Community is at the center of all things social media. I almost feel like making a series of cheesey t-shirts or bumper stickers:
“It’s the Community, Stupid”
Community: Just Do It!”
When working with clients I always try to stress that what we are talking about is community. Whether they are starting from scratch and building their own (and inviting people to join them) or are merely joining other communities.
Chris Brogan, in his blog “Small Powerful Words” notes that companies are wise to be in communities, not own them. Even if you create a community, it is far better to be a participant than a dictator. In fact a lot of this comes from our attitude and posturing. Do we use words like “me” or “I” as opposed to more community oriented words like “we” or “us”?
One line that jumps out from Brogan’s blog:
Communities do have leaders, but thatâ€™s not always you. Communities have active participants. That one, you can do.
We are all participants in a variety of communities. Even as “owners” of communities we are far better served if we get involved as participants. The urge to “own” and take control is great. But in the world of social media and communities we must resist that urge.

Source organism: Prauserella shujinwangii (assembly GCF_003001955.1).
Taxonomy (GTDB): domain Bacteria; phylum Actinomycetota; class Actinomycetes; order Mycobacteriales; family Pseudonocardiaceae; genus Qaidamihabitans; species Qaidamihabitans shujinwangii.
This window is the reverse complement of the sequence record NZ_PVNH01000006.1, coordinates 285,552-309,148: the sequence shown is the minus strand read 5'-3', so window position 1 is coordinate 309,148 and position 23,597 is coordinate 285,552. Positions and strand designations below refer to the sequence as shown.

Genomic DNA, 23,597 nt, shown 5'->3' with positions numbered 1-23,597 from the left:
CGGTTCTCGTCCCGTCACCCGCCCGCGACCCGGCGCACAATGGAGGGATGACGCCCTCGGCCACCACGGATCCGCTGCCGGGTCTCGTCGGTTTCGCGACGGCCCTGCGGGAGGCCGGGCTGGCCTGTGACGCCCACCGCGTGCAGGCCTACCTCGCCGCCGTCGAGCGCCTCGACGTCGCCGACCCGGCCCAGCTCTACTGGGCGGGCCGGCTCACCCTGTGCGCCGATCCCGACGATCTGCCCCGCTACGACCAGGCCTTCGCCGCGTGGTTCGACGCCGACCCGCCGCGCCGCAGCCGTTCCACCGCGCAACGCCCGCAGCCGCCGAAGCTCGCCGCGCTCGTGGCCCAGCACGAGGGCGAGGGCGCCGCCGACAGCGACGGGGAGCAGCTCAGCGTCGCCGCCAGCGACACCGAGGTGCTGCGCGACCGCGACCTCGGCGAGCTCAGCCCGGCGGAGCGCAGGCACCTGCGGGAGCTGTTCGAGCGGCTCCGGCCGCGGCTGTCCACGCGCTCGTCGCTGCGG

Think about the “real world” communities of which you are a member (neighborhood, church, civic organization, or even a circle of friends). Do they have “owners”? If someone tries to control that community, does it make it less attractive for you to be a participant?
No matter what social networks you are involved in, you are part of those communities as well. It serves us well to act as good, responsible citizens of those communities, regardless of the amount of power we have, or desire to wield.Buffer